Put down that fork: studies document hazards of obesity.
In one study, researchers analyzed lifestyle and health data--including weight--collected between 1967 and 1973 from adults in the Chicago area. Periodically until 2002, the scientists got medical updates or death information for about 18,000 of the participants who hadn't had heart disease or diabetes when they enrolled about 3 decades earlier. On the basis of their initial checkups, those people were classified as normal weight, overweight, or obese.
Among people with no other heart-risk factors, obese people were four times as likely to be hospitalized for heart problems after age 65 as people of normal weight were, the researchers report in the Jan. 11 Journal of the American Medical Association. Among participants with moderate health risks--including blood pressure at the high end of normal and total cholesterol just over 200--the risk of being hospitalized for heart problems was double in the obese group compared with the normal-weight people, says study coauthor Lijing L. Yan, an epidemiologist at Northwestern University School of Medicine in Chicago and at Beijing University.
Death records of study participants who died after age 65 showed that people who were obese at their initial checkups were also more likely to die from heart attacks or strokes than thinner people were.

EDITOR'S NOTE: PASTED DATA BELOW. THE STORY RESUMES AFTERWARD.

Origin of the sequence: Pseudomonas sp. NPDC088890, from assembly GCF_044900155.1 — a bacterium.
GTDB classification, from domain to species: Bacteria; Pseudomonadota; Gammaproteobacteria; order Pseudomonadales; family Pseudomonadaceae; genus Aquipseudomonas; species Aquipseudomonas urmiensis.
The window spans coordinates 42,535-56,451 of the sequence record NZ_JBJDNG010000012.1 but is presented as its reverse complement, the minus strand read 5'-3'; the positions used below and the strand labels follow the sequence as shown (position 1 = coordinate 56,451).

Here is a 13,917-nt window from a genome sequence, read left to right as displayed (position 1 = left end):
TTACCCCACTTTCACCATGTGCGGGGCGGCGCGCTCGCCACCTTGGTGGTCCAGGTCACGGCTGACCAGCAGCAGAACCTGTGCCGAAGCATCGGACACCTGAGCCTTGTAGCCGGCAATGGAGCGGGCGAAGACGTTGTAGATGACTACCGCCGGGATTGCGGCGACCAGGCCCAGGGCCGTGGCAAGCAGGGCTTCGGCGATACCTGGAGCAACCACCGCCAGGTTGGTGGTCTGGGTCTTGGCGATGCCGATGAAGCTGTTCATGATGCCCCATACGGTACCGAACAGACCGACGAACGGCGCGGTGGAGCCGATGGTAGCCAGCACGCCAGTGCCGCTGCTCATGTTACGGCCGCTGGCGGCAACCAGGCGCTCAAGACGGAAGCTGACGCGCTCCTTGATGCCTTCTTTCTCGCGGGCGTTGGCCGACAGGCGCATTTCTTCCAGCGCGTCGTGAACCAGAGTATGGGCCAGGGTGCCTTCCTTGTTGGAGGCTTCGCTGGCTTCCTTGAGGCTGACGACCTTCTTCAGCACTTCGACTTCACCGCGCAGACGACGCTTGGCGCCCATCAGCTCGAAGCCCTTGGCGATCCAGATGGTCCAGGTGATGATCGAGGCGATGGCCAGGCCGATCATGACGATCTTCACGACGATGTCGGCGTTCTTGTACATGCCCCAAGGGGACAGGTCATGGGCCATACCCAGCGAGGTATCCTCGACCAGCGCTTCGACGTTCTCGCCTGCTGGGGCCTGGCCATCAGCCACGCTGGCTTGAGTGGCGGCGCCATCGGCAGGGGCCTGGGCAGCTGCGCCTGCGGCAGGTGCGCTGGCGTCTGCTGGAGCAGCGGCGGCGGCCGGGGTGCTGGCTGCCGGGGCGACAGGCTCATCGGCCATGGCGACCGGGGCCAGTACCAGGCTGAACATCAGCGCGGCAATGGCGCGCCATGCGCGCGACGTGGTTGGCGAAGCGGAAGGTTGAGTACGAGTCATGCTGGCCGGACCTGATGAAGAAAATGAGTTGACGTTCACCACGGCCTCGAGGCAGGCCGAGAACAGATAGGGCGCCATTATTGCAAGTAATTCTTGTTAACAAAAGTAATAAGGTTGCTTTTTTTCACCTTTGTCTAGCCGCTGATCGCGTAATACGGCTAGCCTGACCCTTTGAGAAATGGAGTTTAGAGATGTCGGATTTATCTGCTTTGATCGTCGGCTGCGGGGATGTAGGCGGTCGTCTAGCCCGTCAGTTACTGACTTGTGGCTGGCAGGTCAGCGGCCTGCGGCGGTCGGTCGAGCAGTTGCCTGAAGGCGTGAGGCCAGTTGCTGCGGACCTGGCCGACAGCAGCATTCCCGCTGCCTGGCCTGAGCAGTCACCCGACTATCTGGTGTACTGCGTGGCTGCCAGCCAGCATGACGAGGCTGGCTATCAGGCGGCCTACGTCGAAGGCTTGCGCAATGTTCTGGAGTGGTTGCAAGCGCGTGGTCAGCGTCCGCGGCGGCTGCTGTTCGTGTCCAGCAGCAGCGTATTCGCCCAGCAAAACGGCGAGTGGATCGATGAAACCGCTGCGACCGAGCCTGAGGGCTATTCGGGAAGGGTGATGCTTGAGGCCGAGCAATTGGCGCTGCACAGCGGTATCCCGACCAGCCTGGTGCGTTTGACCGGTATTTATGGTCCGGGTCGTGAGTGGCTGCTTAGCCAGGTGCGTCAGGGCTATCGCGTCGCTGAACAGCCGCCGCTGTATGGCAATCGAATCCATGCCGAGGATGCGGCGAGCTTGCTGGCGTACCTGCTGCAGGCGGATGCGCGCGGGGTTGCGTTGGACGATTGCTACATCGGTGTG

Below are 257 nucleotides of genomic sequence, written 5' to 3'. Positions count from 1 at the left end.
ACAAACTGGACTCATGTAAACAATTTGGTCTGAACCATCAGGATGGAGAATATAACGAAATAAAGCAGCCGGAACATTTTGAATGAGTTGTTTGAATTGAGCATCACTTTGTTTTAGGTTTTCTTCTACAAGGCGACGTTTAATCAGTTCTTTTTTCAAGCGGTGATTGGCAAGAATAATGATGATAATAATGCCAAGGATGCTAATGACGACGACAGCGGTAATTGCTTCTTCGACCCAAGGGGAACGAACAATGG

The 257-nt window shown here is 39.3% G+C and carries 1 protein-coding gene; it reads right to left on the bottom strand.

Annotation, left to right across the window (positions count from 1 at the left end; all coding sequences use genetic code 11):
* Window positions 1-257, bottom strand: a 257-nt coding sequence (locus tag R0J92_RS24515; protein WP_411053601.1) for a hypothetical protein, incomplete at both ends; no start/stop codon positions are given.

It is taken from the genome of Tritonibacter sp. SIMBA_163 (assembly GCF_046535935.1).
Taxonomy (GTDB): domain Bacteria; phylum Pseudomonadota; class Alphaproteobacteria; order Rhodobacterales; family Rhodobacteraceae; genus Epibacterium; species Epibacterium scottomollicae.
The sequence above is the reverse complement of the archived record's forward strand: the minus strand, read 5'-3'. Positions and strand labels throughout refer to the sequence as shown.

"This is the definitive study linking obesity to cardiovascular disease," says S. Jay Olshansky, a gerontologist at the University of Illinois at Chicago.
In a second study, using a health database of northern California residents, scientists at the University of California, San Francisco (UCSF) teamed with researchers at Kaiser Permanente in Oakland to look at the effect of body weight on kidney health. They found that people in the overweight category at checkups conducted between 1964 and 1985 were twice as likely as normal-weight people to have developed kidney failure 15 to 35 years later.
Compared with the normal group, the obese people showed threefold-to-sevenfold the risk of kidney failure, with the most-obese individuals having the greatest risk, says UCSF nephrologist Chi-yuan Hsu. The researchers compared people of similar age, race, gender, smoking habits, cholesterol readings, and heart health. The kidney-disease risk remained strong after the team accounted for diabetes status and blood pressure.
The report appears in the Jan. 3 Annals of Internal Medicine.
Each kidney has about 1 million blood-filtering units called nephrons. As body fat increases, each nephron must handle a greater volume of blood, Hsu says. "This overworking of the nephrons wears them down," he says, perhaps contributing to kidney failure.
Olshansky notes that people in these studies typically became obese in adulthood. "Today, we have many people acquiring obesity as children," he says. If gaining weight in middle age leads to health problems, then getting fat in childhood "might be far worse," he hypothesizes.
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|Title Annotation:||This Week|
|Date:||Jan 14, 2006|
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